"Books You Really Should Be Reading" is a feature created by myself (though I'm sure far from original) in which I blab on about old favorites which I believe to fill a certain criteria to be considered "unknown brilliance". Not that I'm much of an authority on this matter, but hey, its a free Internet.
Title: The Shamner's Daughter
Author: Lene Kaaberbol
Dina stands transfixed in the pit of alligator-dragons she must cross to rescue her mother in the labyrinthine castle of the wicked Lord Drakan. Three people have been murdered by someone, and Dina's mother has been summoned to confirm the guilt of young Nico, who was found standing over the bodies with bloody hands. She is a Shamer, and to meet her gaze means confronting all the shameful acts one has ever committed. Yet she finds no guilt in Nico, and will not accuse him, although Drakan is strangely, and menacingly, insistent that she do so.
Dina has inherited her ability, but finds it alienates her from everyone in the village. She longs for just one friend who will look her in the eyes. But now Drakan has threatened to use his dragons to execute her mother publicly on the morrow, and Dina must find allies to save her. Before the story is over Dina will find those allies and that loyal friend--but also feel the dragon's needle-sharp fangs, in this exciting beginning to a promising fantasy series translated from the Danish.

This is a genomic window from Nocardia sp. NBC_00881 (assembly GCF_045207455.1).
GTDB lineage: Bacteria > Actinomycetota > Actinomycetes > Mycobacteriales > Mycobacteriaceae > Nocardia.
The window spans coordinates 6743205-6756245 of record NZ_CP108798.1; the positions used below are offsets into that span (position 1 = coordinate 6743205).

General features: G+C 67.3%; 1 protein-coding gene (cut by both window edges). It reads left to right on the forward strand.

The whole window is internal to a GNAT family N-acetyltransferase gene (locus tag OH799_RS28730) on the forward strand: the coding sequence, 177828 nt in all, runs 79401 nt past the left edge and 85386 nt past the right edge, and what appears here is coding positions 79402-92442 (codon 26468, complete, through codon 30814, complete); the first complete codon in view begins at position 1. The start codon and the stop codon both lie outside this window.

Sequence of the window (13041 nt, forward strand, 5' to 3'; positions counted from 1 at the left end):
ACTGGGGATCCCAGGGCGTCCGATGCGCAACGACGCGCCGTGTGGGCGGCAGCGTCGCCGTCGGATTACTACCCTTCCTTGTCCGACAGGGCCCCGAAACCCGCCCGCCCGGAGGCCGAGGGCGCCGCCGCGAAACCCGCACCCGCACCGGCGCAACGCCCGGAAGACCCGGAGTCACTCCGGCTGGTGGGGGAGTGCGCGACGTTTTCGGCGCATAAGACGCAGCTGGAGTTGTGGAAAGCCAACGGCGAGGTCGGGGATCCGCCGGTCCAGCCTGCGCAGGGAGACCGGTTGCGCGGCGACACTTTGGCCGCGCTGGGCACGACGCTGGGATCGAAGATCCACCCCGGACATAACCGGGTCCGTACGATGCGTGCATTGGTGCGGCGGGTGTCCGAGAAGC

I remember the day I first discovered this bad boy. Picture, if you will: eight year old me, thirsty for something with a dark, swampy cover and an interesting name. In the children's section I lurk, surrounded by Babysitters Club and cheesy faces of pretty girls looking back in bewilerment. I sulk as I notice I have read most of the A-M section. I decide to play a game--close my eyes, pick an isle, and just pick one.
I look at my selection.
I chew my lip.
I tuck it under my arm and skip to the check-out counter.
After several renewals and lots of contemplating, I finally decide to read it.
You have to understand--I'm eight, I've already read a good amount of really bad fantasy books in my years. I was wary. And the book looked more and more unappealing the longer I had it. But I was one of those children who felt bad whenever they checked out a book and never read it, so...there it is.
I was completly enamored with the world Kaaberbol created, as well as the characters. I completly related with Dina--both with her inability to connect with anyone (I was something of an emo child) and her insistance that she was "nearly eleven".
And...well, there were dragons. Lots of them.